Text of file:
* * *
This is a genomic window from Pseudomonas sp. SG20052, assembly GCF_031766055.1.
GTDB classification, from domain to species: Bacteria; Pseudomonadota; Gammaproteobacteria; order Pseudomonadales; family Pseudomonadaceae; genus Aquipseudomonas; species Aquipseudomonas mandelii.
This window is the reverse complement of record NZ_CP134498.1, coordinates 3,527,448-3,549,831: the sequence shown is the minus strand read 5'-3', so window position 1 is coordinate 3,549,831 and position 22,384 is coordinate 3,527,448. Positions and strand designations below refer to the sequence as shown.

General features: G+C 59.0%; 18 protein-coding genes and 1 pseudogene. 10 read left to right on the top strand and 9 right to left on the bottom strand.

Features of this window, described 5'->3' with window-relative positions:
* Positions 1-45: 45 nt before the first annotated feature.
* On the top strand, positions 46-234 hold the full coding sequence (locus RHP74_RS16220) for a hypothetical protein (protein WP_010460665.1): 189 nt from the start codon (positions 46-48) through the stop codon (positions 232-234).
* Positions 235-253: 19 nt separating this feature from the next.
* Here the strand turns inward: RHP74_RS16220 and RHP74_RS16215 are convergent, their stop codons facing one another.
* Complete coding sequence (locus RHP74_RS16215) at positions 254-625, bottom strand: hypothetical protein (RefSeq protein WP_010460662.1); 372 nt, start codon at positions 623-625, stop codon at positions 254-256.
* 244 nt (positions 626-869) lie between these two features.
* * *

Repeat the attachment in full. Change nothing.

This is a genomic window from Pseudomonas sp. SG20052, assembly GCF_031766055.1.
GTDB classification, from domain to species: Bacteria; Pseudomonadota; Gammaproteobacteria; order Pseudomonadales; family Pseudomonadaceae; genus Aquipseudomonas; species Aquipseudomonas mandelii.
This window is the reverse complement of record NZ_CP134498.1, coordinates 3,527,448-3,549,831: the sequence shown is the minus strand read 5'-3', so window position 1 is coordinate 3,549,831 and position 22,384 is coordinate 3,527,448. Positions and strand designations below refer to the sequence as shown.

General features: G+C 59.0%; 18 protein-coding genes and 1 pseudogene. 10 read left to right on the top strand and 9 right to left on the bottom strand.

Features of this window, described 5'->3' with window-relative positions:
* Positions 1-45: 45 nt before the first annotated feature.
* On the top strand, positions 46-234 hold the full coding sequence (locus RHP74_RS16220) for a hypothetical protein (protein WP_010460665.1): 189 nt from the start codon (positions 46-48) through the stop codon (positions 232-234).
* Positions 235-253: 19 nt separating this feature from the next.
* Here the strand turns inward: RHP74_RS16220 and RHP74_RS16215 are convergent, their stop codons facing one another.
* Complete coding sequence (locus RHP74_RS16215) at positions 254-625, bottom strand: hypothetical protein (RefSeq protein WP_010460662.1); 372 nt, start codon at positions 623-625, stop codon at positions 254-256.
* 244 nt (positions 626-869) lie between these two features.